Stansted passenger numbers continue to fall – indication that airport growth is not needed
Stansted Airport handled 1.9 million passengers in January, 30,000 fewer than the same month last year, making this its 7th consecutive month of decline. A number of reasons have been suggested for Stansted’s decline, including the non delivery of Boeing 737 Max aircraft to Ryanair, the collapse of Thomas Cook and now also the Coronavirus. However it is noteworthy that Stansted’s main competitor, London Luton Airport, achieved 6.8% growth in passenger numbers during the second half of 2019 whereas Stansted passenger numbers fell by 2.5%. Stop Stansted Expansion say these figures are all the more surprising in view of the many new routes which Stansted has announced in recent months, suggesting that many of its well-established routes have declined quite sharply. Stansted’s cargo business also continues to be in decline with the tonnage carried in January down by 20.2% compared to the same month last year. This follows a 9.6% decline in cargo tonnage in 2019. Stop Stansted Expansion (SSE) Chairman Peter Sanders commented: “These latest Stansted Airport traffic figures provide further confirmation that there is no need to approve further expansion at Stansted for the foreseeable future.”
High Court won’t intervene on Stansted planning application being regarded as an NSIP
Stop Stansted Expansion (SSE) has expressed disappointment at the High Court decision, announced that the Secretary of State for Transport does not have a statutory duty to treat the current Stansted’s planning application as a Nationally Significant Infrastructure Project (NSIP). SSE challenged the decision that the plans were not considered to be an NSIP in mid November. Though Uttlesford District Council originally approved the expansion plan in November 2018, the council then rejected the plans (new councillors after council elections) on 24th January 2020. It is likely that Manchester Airports Group, the owners of Stansted airport, will appeal against the Uttlesford decision, so the issues would be examined at a Public Inquiry, with the Secretary of State making the final decision. That means that whether the airport’s expansion plans are regarded as an NSIP, or if the airport appeals, the final decision would be by the Secretary of State. And SSE says the NSIP route would be cheaper for all concerned.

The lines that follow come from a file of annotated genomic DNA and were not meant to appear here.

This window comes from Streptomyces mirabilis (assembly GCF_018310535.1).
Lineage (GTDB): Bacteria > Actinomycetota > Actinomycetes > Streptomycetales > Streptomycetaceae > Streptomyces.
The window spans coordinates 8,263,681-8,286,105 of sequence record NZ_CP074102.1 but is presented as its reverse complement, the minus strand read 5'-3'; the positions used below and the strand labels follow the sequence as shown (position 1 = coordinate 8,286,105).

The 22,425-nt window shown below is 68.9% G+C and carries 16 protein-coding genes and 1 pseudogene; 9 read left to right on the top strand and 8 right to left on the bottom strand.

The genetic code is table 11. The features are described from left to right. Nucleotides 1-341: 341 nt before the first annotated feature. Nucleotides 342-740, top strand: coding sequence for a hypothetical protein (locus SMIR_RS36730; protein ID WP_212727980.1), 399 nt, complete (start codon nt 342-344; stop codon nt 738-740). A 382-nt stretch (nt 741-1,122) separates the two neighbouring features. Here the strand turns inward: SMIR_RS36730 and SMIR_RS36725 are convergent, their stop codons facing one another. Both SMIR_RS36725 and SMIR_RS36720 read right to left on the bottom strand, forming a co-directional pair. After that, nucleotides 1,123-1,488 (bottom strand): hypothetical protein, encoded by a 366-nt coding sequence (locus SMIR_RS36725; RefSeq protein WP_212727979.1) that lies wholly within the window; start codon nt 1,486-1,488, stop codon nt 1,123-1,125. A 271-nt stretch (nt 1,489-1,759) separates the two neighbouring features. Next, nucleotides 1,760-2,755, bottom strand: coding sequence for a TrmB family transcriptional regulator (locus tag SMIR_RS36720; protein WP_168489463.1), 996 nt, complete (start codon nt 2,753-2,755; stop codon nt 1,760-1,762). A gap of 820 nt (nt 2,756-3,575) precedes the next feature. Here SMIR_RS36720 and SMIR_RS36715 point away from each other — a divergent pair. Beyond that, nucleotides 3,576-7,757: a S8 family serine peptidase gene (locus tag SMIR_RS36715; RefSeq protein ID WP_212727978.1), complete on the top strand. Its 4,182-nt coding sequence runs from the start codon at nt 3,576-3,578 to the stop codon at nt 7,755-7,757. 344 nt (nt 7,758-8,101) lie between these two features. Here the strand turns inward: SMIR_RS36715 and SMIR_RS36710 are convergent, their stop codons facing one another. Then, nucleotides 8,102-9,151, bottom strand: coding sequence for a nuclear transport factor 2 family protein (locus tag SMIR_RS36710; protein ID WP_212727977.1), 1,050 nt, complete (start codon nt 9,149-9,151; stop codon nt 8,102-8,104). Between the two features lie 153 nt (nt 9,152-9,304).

Stop Stansted Expansion calls upon Manchester Airports Group to respect Uttlesford DC decision
Stop Stansted Expansion (SSE) has called upon the Manchester Airports Group (MAG) – owners of Stansted airport – to respect the Uttlesford District Council (UDC)’s decision to refuse the airport’s latest expansion proposals – and has urged MAG not to appeal against the decision. Welcoming the Council’s decision to refuse permission, SSE Chairman Peter Sanders said: “I would firstly like to express appreciation and gratitude to the Uttlesford councillors on the Planning Committee not only for reaching this decision today but also for the very thorough and professional manner in which they have dealt with this Planning Application. I believe that I speak not only for Stop Stansted Expansion in this regard but for almost the entire local community.” If MAG lodges an appeal against UDC’s refusal to the Secretary of State, the consequence could be a lengthy public inquiry and continued uncertainty for the local community for another year or more. If there is an appeal, SSE has pledged itself to support UDC in presenting the case at public inquiry. This should assist in minimising costs whilst also sharing technical expertise.